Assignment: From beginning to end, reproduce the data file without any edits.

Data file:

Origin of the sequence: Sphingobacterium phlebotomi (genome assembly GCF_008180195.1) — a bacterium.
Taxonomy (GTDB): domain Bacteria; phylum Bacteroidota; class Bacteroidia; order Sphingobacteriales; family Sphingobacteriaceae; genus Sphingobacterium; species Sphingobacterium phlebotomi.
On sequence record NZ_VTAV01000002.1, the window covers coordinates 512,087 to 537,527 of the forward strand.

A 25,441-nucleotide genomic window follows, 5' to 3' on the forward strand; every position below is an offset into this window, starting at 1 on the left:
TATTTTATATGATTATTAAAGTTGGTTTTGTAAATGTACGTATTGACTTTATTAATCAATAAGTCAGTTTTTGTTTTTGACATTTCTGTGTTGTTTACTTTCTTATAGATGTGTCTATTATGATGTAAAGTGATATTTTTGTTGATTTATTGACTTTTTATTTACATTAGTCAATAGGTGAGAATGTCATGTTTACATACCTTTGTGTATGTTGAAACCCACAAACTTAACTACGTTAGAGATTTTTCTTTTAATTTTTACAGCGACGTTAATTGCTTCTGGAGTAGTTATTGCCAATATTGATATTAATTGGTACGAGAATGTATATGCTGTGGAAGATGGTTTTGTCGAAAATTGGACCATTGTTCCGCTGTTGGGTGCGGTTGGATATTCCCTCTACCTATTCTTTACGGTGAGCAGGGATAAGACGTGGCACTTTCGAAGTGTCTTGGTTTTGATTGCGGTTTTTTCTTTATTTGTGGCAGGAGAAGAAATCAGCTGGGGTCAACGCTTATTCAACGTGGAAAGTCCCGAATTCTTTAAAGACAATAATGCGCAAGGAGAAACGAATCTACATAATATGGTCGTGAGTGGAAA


Origin of the sequence: Sphingobacterium phlebotomi (genome assembly GCF_008180195.1) — a bacterium.
Taxonomy (GTDB): domain Bacteria; phylum Bacteroidota; class Bacteroidia; order Sphingobacteriales; family Sphingobacteriaceae; genus Sphingobacterium; species Sphingobacterium phlebotomi.
On sequence record NZ_VTAV01000002.1, the window covers coordinates 512,087 to 537,527 of the forward strand.

A 25,441-nucleotide genomic window follows, 5' to 3' on the forward strand; every position below is an offset into this window, starting at 1 on the left:
TATTTTATATGATTATTAAAGTTGGTTTTGTAAATGTACGTATTGACTTTATTAATCAATAAGTCAGTTTTTGTTTTTGACATTTCTGTGTTGTTTACTTTCTTATAGATGTGTCTATTATGATGTAAAGTGATATTTTTGTTGATTTATTGACTTTTTATTTACATTAGTCAATAGGTGAGAATGTCATGTTTACATACCTTTGTGTATGTTGAAACCCACAAACTTAACTACGTTAGAGATTTTTCTTTTAATTTTTACAGCGACGTTAATTGCTTCTGGAGTAGTTATTGCCAATATTGATATTAATTGGTACGAGAATGTATATGCTGTGGAAGATGGTTTTGTCGAAAATTGGACCATTGTTCCGCTGTTGGGTGCGGTTGGATATTCCCTCTACCTATTCTTTACGGTGAGCAGGGATAAGACGTGGCACTTTCGAAGTGTCTTGGTTTTGATTGCGGTTTTTTCTTTATTTGTGGCAGGAGAAGAAATCAGCTGGGGTCAACGCTTATTCAACGTGGAAAGTCCCGAATTCTTTAAAGACAATAATGCGCAAGGAGAAACGAATCTACATAATATGGTCGTGAGTGGAAA